What about light sources? In order to take usable pictures you must have enough light to see the detail you are trying to document. Sometimes that means using a flash. Most of the cameras, both point and shoot and SLRs, come with built in flash units. However, when used to take pictures of documents, the flash has a tendency to reflect off the page and cause hot spots with obscure details in the photo. I take almost all my photos of documents with available light rather than a flash, and when necessary, if the light is too low, I use a tripod or brace the camera against a desk or table to take a longer exposure to compensate for the lower light conditions. Do not automatically use a flash whenever the camera decides it is necessary. Most of the time the photos will come out with better light without a flash. But remember you are risking camera movement from a slower shutter speed and therefore, blurred pictures. Because you have greater control over all of the aspects of the camera, if you want to have that control, you will do a lot better with a SLR camera.

If you have any particular questions about using a camera to record documents in a particular repository, make sure the directors of the repository have no objection to the use of your camera before getting in trouble.

I will have a post shortly on taking pictures of microfilm images. Stay tuned.

Wednesday, March 18, 2009

Reunion now on iPhone and iPod Touch

Reunion 9, the full featured genealogy program for the Macintosh computer, now has an add-on program that runs on the iPhone. The iPhone App is available from the App Store, or from Reunion directly. The mobile program will work on both the iPhone and the iPod Touch as long as the iPod Touch is running software update 2.2 or newer. Although there seem to be some bugs that seen to be able to be worked out, the addition of a mobile version makes the overall program much more useful to a true Mac user.

Reunion indicates that the following information can be sent to the iPhone:
  • Multiple family files can be transferred to the iPhone.
  • All or marked people.
  • All person and family information including names, addresses, events, facts and flags.
  • Pictures linked to a person: the preferred, the first 5, 10, 15, or all.
  • Bookmarks.
  • Sources.
  • Logs.
To those familiar with the program, the iPhone version has the Family Card Display, Multimedia 6-generation Overview, Index, Bookmarks, Links Window, Treetops, Ages, Source List, Logs, Preferences, and all data can be edited and synced back tot he family file on the desktop computer.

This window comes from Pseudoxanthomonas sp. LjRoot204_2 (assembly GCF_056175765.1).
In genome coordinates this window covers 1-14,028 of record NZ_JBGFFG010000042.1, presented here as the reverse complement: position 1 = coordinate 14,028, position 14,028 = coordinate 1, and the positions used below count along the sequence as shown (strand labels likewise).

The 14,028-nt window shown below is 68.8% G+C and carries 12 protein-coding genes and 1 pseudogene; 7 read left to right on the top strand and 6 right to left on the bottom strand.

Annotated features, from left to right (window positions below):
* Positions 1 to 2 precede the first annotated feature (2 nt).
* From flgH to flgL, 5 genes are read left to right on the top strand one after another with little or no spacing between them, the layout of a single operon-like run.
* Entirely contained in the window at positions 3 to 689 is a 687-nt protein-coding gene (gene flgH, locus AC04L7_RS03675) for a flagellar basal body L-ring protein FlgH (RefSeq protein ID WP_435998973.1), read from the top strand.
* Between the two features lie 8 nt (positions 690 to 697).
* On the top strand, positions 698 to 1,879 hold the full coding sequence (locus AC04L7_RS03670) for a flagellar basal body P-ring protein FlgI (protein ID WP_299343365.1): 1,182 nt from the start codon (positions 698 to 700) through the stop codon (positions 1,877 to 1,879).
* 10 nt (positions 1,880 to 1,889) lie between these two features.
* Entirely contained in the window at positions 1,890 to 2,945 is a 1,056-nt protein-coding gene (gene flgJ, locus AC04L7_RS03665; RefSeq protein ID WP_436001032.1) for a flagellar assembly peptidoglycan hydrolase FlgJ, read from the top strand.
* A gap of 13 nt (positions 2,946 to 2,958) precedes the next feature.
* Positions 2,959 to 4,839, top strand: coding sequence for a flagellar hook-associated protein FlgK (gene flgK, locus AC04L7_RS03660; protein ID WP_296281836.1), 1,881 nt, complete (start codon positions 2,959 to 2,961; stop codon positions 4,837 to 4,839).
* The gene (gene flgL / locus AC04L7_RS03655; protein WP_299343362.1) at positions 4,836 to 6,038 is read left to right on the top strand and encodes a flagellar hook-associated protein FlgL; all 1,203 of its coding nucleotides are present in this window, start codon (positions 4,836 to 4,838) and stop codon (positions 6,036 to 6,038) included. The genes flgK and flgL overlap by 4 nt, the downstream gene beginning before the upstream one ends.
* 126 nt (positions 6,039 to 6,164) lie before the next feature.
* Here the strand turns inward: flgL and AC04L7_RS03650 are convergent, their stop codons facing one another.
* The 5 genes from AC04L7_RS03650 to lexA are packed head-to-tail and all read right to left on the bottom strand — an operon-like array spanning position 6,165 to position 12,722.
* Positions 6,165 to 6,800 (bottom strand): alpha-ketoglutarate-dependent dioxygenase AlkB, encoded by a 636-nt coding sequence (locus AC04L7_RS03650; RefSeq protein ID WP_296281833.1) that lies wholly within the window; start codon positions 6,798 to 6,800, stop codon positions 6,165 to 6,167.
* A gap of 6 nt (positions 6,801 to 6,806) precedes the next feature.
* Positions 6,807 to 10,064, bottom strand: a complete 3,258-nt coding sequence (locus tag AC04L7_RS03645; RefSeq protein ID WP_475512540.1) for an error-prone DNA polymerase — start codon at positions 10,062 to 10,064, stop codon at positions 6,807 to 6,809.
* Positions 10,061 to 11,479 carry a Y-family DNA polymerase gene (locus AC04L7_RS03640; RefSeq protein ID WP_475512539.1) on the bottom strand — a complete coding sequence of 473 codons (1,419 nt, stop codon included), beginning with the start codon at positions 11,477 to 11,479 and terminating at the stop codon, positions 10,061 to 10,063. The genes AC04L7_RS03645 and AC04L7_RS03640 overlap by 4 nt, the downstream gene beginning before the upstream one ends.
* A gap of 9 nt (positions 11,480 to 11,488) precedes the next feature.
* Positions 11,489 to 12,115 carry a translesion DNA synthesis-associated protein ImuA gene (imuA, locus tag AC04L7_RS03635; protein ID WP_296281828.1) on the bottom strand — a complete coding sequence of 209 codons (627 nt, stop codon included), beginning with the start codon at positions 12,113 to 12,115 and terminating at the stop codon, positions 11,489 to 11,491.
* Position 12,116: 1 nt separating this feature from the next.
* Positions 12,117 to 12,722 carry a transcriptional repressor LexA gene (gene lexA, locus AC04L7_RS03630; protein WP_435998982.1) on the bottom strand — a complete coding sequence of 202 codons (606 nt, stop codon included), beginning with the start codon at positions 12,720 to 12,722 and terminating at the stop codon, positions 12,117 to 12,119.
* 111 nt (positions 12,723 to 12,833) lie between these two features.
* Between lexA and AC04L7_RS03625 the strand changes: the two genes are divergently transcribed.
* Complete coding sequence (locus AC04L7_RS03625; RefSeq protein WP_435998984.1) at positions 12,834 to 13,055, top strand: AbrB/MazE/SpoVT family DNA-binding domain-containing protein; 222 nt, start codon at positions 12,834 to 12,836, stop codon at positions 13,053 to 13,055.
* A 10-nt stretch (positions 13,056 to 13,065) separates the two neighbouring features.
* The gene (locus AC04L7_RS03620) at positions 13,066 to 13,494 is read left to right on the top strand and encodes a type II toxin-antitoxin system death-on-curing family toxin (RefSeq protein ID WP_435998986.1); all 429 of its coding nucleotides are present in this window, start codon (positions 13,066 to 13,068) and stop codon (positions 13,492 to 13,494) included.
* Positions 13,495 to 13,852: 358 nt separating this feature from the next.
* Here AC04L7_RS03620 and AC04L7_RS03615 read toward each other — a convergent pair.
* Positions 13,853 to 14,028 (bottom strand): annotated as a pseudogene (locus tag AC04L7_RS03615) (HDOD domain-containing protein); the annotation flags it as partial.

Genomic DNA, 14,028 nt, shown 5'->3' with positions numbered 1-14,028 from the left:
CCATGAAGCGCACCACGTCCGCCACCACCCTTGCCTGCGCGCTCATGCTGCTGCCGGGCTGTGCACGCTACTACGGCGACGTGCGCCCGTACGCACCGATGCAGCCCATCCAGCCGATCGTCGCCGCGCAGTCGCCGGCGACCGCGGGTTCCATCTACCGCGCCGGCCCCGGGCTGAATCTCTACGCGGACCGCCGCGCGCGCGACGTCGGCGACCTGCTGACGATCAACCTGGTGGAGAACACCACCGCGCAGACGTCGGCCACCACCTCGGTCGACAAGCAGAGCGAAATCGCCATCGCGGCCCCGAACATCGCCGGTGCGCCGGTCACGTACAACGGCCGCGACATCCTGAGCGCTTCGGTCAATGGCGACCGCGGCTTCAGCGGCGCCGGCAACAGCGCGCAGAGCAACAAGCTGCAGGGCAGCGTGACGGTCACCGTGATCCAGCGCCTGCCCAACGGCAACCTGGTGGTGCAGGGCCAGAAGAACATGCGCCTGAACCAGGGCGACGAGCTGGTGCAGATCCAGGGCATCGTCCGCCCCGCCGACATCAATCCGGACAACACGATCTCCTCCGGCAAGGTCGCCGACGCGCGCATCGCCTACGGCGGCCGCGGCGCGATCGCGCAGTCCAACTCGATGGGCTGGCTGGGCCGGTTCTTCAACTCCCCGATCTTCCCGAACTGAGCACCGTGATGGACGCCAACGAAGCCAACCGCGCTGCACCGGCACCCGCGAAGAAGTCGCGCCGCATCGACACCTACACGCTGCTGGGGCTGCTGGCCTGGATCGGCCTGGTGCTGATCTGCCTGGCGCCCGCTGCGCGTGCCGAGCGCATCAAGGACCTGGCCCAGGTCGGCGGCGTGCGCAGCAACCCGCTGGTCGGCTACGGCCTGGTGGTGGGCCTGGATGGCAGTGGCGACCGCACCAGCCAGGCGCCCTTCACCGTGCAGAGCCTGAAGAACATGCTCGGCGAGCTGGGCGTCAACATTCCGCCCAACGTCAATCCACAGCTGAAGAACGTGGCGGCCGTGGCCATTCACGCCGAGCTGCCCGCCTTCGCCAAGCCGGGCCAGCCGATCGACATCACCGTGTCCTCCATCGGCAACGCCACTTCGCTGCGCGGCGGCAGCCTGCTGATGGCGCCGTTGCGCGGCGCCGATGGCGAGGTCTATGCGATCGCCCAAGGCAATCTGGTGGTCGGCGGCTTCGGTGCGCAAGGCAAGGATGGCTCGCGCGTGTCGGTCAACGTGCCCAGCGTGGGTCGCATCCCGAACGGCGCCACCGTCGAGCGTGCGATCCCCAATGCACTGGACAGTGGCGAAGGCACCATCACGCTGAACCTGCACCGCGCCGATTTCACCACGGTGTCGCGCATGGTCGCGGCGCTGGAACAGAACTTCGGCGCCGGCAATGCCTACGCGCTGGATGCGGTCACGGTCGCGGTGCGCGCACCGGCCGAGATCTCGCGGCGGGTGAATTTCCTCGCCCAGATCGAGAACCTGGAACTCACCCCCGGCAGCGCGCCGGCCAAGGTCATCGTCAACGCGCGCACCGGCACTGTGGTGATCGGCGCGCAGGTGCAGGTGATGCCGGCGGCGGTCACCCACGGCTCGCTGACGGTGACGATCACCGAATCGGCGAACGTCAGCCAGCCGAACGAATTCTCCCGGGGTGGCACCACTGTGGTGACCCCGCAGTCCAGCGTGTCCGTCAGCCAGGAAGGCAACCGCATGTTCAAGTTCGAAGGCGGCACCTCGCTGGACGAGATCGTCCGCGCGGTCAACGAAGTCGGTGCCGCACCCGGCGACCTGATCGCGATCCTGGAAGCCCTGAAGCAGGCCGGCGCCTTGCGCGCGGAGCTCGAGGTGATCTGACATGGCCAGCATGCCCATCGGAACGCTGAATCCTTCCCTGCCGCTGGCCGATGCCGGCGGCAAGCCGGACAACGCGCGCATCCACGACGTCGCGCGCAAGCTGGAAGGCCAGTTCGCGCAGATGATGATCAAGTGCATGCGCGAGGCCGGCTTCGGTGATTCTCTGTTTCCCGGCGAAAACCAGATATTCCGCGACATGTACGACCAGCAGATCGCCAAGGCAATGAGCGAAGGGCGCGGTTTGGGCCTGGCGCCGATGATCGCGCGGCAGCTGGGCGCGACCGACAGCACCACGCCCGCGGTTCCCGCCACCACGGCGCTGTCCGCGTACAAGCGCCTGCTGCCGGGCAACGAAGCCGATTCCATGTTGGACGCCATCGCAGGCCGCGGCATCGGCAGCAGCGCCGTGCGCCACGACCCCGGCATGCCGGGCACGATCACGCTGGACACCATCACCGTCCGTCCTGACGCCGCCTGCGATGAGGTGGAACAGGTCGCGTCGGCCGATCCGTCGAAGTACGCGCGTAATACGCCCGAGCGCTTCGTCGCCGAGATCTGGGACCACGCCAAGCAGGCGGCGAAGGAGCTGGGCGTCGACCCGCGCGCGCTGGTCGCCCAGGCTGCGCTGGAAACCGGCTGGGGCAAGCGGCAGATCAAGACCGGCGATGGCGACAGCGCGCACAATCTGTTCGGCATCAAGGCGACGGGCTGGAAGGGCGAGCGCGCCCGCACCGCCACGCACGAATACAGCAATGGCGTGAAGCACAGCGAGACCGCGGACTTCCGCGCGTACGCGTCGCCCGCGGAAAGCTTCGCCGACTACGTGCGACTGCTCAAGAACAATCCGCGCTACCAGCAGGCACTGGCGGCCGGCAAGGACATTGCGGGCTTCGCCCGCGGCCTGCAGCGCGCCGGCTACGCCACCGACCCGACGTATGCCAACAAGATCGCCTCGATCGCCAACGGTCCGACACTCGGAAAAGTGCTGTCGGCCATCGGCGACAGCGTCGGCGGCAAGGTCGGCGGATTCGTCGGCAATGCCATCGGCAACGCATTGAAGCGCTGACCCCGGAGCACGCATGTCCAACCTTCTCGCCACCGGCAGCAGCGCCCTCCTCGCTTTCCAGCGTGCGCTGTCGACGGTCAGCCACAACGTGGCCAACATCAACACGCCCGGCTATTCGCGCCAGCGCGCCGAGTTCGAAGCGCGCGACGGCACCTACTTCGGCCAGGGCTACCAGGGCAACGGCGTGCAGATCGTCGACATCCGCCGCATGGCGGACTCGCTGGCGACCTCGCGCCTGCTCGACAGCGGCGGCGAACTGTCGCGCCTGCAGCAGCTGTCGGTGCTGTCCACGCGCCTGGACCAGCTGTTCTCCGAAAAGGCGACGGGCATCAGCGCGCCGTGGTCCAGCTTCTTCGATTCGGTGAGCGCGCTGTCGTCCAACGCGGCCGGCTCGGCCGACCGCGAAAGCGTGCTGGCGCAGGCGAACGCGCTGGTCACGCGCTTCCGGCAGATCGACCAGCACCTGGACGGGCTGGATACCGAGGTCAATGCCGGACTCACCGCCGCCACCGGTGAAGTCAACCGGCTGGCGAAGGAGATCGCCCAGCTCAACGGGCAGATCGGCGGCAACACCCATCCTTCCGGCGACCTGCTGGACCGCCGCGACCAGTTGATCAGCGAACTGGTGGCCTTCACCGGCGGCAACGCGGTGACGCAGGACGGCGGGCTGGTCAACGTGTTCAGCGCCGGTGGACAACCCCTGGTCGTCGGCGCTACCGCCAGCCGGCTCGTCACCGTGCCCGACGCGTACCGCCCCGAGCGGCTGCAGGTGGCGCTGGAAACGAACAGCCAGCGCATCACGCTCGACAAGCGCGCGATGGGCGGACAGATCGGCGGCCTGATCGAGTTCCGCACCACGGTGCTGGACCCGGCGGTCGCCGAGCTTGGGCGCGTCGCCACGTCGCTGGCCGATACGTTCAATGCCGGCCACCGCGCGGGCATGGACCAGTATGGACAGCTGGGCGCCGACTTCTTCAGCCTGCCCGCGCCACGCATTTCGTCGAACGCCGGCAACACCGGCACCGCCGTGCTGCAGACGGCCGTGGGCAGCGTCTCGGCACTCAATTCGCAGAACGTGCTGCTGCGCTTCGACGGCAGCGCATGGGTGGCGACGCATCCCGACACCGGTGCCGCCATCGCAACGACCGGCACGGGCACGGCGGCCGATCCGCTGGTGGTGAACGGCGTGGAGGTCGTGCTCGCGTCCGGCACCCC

I am finding that my iPhone is becoming a powerful tool and the latest additions to the available programs makes it even more valuable.

Cameras for genealogy: Comparison of point and shoot and single lens reflex cameras

Although there are probably wealthy genealogists, I don't happen to know many at all. I think that people who are really involved in family history don't have time to spend making a lot of money. However, in comparing various cameras to use in research and for taking pictures of everything from grave markers to relatives, cost is not the only or even the most important factor to consider.

Current digital cameras have a huge price spread, from simple point and shoot cameras from under $50 to extremely high quality cameras costing more than $35,000 dollars.

At the high-end extreme, is the Hasselblad CF-39MS Digital Back for Medium Format Cameras. If you don't know what this is and you don't know know how you would use it, you probably do not want to pay the $37,995.00 price. If you want to actually see one of these, you can check it out at B&H Photo.

Now, to get back to real life, here are some comparison factors to take into account when considering a camera for genealogy. If you can, at all possible, actually try out some of the cameras before purchase.

How much am I willing to pay for a camera? Since there is practically no upper limit to the cost of cameras, this is a major concern. If you view the camera as tool that will help you do your work, you will want to find one in the price range you can pay that will actually do the job. Point and shoot cameras are generally less expensive for a reason, they give you much less control over the photo process. At the top of the quality and at a reasonable prices are the Canon Powershot Camera models beginning at about $80 and the Panasonic Lumix camera models starting at about $100. The Nikon Coolpix camera models, also high quality, start at about $120.

Single lens reflex cameras (SLRs), on the other hand, start at just over $400 with Olympus, Nikon, Panasonic and Canon trading models and prices up to thousands of dollars.

What do I want to carry around? If you don't want to carry it, you won't use it. Going to a library or other repository with a single lens reflex camera requires a carrying case or camera bag. With a point and shoot camera, you can put the smaller versions in a pocket or purse. I use a Canon SLR, but I am used to carrying a camera and don't mind the extra weight and size.

What about lenses? Interchangeable lenses should only be a consideration for higher quality and more versatility. Generally, if you do not want to be primarily a photographer, instead of a genealogist, I wouldn't be concerned about additional lenses for a camera. The lower priced point and shoot cameras come with one lens, the one sold with the camera. If that lens doesn't do what you want the camera to do, you have no other choice. With SLR cameras, especially those from Canon, Olympus, Nikon and Leica, there are hundreds of lens choices. However, the lenses that come with the standard kit and usually quite adequate for all genealogy purposes.